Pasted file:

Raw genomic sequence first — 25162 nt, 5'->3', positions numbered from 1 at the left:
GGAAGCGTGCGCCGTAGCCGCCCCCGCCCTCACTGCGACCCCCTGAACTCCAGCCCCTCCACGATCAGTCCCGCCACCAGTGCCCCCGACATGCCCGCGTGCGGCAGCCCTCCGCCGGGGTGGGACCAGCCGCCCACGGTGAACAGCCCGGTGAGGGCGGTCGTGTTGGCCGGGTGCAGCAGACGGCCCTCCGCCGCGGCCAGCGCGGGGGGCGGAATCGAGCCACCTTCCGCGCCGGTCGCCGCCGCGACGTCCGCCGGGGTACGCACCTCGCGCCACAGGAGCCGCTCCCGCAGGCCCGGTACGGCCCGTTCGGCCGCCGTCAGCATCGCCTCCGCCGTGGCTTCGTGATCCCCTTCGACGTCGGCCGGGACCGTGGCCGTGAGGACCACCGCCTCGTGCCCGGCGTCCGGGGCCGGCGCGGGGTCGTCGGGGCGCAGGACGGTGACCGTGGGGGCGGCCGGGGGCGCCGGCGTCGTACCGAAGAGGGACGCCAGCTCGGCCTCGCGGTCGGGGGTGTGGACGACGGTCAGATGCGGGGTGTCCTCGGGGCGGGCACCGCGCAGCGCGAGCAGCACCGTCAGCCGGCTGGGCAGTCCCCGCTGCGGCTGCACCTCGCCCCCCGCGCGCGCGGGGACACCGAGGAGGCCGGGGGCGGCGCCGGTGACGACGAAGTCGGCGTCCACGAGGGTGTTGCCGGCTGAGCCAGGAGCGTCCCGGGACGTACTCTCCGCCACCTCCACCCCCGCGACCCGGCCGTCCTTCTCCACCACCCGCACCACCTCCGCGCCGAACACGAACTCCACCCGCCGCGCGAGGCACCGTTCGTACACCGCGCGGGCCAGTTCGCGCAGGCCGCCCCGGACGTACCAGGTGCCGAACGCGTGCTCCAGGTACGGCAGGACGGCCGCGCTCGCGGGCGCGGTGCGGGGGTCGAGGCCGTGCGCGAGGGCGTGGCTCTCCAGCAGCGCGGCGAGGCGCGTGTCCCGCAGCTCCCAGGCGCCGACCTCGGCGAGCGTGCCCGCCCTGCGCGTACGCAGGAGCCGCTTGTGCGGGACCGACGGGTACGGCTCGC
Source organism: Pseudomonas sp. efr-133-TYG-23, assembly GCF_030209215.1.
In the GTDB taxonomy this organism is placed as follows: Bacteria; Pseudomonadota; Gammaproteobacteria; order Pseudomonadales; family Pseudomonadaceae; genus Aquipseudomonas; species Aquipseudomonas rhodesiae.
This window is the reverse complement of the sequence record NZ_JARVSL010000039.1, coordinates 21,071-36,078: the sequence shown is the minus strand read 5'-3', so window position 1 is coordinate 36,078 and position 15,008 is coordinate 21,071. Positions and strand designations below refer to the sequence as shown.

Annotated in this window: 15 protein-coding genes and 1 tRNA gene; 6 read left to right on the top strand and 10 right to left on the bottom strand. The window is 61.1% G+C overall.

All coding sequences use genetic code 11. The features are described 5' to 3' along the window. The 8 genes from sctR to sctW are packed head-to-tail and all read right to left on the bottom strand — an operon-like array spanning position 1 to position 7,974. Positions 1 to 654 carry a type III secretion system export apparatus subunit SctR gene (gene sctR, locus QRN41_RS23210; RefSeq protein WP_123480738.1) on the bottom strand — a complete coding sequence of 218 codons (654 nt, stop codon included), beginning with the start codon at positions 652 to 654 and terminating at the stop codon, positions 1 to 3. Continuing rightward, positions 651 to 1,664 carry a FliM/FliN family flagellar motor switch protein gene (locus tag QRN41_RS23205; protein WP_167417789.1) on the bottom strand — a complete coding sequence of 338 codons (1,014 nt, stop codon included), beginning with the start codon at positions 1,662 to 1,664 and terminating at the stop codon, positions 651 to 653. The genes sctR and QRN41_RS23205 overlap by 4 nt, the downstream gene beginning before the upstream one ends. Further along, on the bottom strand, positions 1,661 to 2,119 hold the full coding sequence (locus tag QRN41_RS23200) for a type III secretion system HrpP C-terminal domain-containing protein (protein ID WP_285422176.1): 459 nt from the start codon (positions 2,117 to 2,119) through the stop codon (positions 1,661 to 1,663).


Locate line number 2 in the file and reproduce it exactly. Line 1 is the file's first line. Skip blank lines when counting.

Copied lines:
GGAAGCGTGCGCCGTAGCCGCCCCCGCCCTCACTGCGACCCCCTGAACTCCAGCCCCTCCACGATCAGTCCCGCCACCAGTGCCCCCGACATGCCCGCGTGCGGCAGCCCTCCGCCGGGGTGGGACCAGCCGCCCACGGTGAACAGCCCGGTGAGGGCGGTCGTGTTGGCCGGGTGCAGCAGACGGCCCTCCGCCGCGGCCAGCGCGGGGGGCGGAATCGAGCCACCTTCCGCGCCGGTCGCCGCCGCGACGTCCGCCGGGGTACGCACCTCGCGCCACAGGAGCCGCTCCCGCAGGCCCGGTACGGCCCGTTCGGCCGCCGTCAGCATCGCCTCCGCCGTGGCTTCGTGATCCCCTTCGACGTCGGCCGGGACCGTGGCCGTGAGGACCACCGCCTCGTGCCCGGCGTCCGGGGCCGGCGCGGGGTCGTCGGGGCGCAGGACGGTGACCGTGGGGGCGGCCGGGGGCGCCGGCGTCGTACCGAAGAGGGACGCCAGCTCGGCCTCGCGGTCGGGGGTGTGGACGACGGTCAGATGCGGGGTGTCCTCGGGGCGGGCACCGCGCAGCGCGAGCAGCACCGTCAGCCGGCTGGGCAGTCCCCGCTGCGGCTGCACCTCGCCCCCCGCGCGCGCGGGGACACCGAGGAGGCCGGGGGCGGCGCCGGTGACGACGAAGTCGGCGTCCACGAGGGTGTTGCCGGCTGAGCCAGGAGCGTCCCGGGACGTACTCTCCGCCACCTCCACCCCCGCGACCCGGCCGTCCTTCTCCACCACCCGCACCACCTCCGCGCCGAACACGAACTCCACCCGCCGCGCGAGGCACCGTTCGTACACCGCGCGGGCCAGTTCGCGCAGGCCGCCCCGGACGTACCAGGTGCCGAACGCGTGCTCCAGGTACGGCAGGACGGCCGCGCTCGCGGGCGCGGTGCGGGGGTCGAGGCCGTGCGCGAGGGCGTGGCTCTCCAGCAGCGCGGCGAGGCGCGTGTCCCGCAGCTCCCAGGCGCCGACCTCGGCGAGCGTGCCCGCCCTGCGCGTACGCAGGAGCCGCTTGTGCGGGACCGACGGGTACGGCTCGC